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MOVIE REVIEW: ‘The Flying Swords of Dragon Gate’
Silliness flies high in 3-D kung-fu bonanza
Swords aren’t the only things sent sailing through the air in “The Flying Swords of Dragon Gate.”
People, arrows, horses, logs and even an entire inn are launched into the sky in director Tsui Hark’s Imax-sized 3-D kung-fu bonanza.
Which just goes to show how easy it is to fly in Mr. Tsui’s delightfully goofy ancient fantasy world. Gravity is less of a law and more of a minor inconvenience for the movie’s multiple martial-arts masters, all of whom display a soaring gymnastic bounciness that would put the most decorated Olympic jumper to shame.
Indeed, as often as not, the movie’s characters barely even need to bother with flexing their legs to leap. A determined facial expression and a menacing, weapons-drawn pose are all that’s necessary to be swept off the ground — as if hurled into motion by some external force playing with the actors as if they were life-sized action figures.
“The Flying Swords of Dragon Gate” is intermittently overwhelming, exhausting and amusing. The viewing experience feels something like watching a show a boy might put on with his toys. It’s playful, outrageous, colorful, violent, exuberant and, from time to time, incomprehensible. The story, set in a mystical ancient China, involves an inn that serves human flesh, a powerful government security force made exclusively of eunuchs, a powerful warrior believed by most to be a legend (Jet Li, who gets first billing but is absent for long stretches) and a complex switcheroo with a royal double.
The acrobatic chaos is all orchestrated by Mr. Tsui, a longtime Hong Kong action filmmaker who dabbled briefly in low-budget American movies during the late 1990s but is known mostly as one of the chief purveyors of wire-fu — an expressive depiction of martial-arts fighting in which the combatants are whisked along on invisible wires, unbound by conventional physical laws.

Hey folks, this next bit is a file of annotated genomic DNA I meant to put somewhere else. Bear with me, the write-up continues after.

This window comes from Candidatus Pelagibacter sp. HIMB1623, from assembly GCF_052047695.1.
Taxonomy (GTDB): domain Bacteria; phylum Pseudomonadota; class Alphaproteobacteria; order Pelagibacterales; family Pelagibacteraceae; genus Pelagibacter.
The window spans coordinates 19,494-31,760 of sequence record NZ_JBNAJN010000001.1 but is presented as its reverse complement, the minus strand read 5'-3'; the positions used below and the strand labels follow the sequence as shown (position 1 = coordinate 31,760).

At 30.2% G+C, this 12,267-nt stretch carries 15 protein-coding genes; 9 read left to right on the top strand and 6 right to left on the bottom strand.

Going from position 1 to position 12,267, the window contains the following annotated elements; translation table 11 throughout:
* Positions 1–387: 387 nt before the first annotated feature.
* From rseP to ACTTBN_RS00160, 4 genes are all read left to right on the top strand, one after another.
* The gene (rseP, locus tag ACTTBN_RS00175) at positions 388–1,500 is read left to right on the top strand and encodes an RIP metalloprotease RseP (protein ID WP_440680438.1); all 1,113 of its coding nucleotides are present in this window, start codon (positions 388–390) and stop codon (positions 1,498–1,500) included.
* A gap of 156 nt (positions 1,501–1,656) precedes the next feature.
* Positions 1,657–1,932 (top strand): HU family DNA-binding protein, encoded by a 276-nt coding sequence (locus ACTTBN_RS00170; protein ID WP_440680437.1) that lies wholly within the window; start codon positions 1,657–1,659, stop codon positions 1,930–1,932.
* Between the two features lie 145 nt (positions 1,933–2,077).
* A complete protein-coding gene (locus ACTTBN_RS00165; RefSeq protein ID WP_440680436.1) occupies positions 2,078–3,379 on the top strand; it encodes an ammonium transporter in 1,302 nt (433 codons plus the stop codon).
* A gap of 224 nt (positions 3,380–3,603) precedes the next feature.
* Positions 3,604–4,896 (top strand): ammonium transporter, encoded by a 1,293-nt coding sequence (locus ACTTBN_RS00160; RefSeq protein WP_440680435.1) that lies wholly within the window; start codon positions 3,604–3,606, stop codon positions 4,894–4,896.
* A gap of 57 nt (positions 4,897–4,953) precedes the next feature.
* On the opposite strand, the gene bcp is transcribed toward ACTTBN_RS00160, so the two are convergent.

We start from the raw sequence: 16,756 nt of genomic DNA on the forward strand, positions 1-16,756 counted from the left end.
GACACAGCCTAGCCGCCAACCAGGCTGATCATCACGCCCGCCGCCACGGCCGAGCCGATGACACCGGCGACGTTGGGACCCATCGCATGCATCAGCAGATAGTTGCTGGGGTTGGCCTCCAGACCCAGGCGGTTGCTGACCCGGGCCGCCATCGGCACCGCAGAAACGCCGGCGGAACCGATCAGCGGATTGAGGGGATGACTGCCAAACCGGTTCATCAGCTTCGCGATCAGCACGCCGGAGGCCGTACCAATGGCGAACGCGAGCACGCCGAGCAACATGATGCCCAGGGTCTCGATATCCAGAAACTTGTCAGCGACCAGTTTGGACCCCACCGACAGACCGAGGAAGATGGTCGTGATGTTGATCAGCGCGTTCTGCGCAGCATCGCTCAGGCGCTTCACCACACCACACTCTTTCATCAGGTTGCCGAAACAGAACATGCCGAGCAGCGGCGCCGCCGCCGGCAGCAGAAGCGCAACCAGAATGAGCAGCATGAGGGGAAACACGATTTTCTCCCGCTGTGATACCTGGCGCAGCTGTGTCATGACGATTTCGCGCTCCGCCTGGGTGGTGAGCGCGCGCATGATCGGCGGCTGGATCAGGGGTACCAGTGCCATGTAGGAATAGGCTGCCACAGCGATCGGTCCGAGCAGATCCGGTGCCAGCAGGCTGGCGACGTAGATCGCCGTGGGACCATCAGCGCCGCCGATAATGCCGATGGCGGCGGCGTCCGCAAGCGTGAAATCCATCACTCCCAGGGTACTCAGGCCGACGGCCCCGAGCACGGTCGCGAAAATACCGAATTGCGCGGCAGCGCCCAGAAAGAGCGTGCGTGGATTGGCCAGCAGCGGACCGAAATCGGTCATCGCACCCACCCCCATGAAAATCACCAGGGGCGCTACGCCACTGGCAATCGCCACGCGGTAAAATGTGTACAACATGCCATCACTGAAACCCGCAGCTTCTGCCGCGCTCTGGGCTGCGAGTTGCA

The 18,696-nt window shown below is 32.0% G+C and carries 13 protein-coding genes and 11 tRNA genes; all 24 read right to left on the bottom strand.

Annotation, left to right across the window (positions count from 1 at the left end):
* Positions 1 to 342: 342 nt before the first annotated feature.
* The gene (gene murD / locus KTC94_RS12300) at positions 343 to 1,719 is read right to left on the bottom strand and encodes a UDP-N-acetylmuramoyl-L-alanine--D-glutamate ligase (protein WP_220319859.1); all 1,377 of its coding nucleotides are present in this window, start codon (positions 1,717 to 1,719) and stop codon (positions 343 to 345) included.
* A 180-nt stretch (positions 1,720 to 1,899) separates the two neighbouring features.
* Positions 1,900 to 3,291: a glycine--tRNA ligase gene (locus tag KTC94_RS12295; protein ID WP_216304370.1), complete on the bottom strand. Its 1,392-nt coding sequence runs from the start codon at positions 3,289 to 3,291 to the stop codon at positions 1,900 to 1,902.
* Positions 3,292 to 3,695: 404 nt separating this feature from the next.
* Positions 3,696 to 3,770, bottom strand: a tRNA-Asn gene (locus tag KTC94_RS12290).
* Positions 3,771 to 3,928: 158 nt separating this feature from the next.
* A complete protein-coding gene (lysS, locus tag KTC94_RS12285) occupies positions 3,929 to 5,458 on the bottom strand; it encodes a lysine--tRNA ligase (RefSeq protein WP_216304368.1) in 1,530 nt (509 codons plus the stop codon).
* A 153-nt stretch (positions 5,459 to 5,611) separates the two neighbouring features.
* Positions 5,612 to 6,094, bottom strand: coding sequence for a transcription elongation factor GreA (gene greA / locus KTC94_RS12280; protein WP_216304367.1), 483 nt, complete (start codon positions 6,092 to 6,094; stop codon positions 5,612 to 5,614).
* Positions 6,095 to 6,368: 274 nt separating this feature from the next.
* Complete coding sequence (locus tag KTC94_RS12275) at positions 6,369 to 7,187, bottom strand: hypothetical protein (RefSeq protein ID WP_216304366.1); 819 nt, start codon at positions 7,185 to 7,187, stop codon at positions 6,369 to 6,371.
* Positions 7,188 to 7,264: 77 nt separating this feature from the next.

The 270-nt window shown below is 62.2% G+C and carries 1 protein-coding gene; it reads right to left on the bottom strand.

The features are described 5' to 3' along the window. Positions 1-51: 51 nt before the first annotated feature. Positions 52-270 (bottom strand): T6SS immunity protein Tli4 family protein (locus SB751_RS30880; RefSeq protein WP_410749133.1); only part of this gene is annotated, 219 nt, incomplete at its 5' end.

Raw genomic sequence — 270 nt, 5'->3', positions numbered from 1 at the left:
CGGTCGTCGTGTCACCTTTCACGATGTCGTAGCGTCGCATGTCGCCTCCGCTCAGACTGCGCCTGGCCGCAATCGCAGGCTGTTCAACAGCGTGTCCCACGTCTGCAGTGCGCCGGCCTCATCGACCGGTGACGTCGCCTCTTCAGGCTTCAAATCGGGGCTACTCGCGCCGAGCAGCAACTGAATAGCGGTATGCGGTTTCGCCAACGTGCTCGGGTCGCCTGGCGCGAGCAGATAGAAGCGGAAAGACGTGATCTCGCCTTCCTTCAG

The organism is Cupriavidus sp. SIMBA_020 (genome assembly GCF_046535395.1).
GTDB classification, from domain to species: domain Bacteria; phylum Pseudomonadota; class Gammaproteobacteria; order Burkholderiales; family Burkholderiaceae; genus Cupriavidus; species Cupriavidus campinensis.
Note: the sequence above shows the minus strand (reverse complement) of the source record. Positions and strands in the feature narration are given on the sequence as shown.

Mr. Tsui has never been one for subtlety, but the action scenes in “Dragon Gate” are gleefully ridiculous even by his expansive standards. Forget the grim, quasi-realistic action set pieces of “The Matrix” or “Crouching Tiger, Hidden Dragon.” “Dragon Gate” plays more like a Looney Tunes riff on those films — cartoonishly exaggerated and often downright silly.
Mr. Tsui began his filmmaking career in the days when Hong Kong action films were still relatively low-budget affairs. This time, Mr. Tsui’s toy box includes both 3-D and an awful lot of expensive computer-generated effects. But, they detract far more than they add. The use of 3-D means a lot of objects hurtle wildly toward the audience, and the CG work is television quality at best.
Worse still, Mr. Tsui packs his action scenes with poorly animated objects and sets that serve only to undermine the physical spectacle. “Flying Swords of Dragon Gate” may specialize in sending stuff into the air, but it would have been better if it had stayed grounded in practical physical effects.
TITLE: “The Flying Swords of Dragon Gate”
CREDITS: Written and directed by Tsui Hark
RATING: R for cartoonishly bloody action
RUNNING TIME: 122 minutes
MAXIMUM RATING: FOUR STARS
By Tom Fitton
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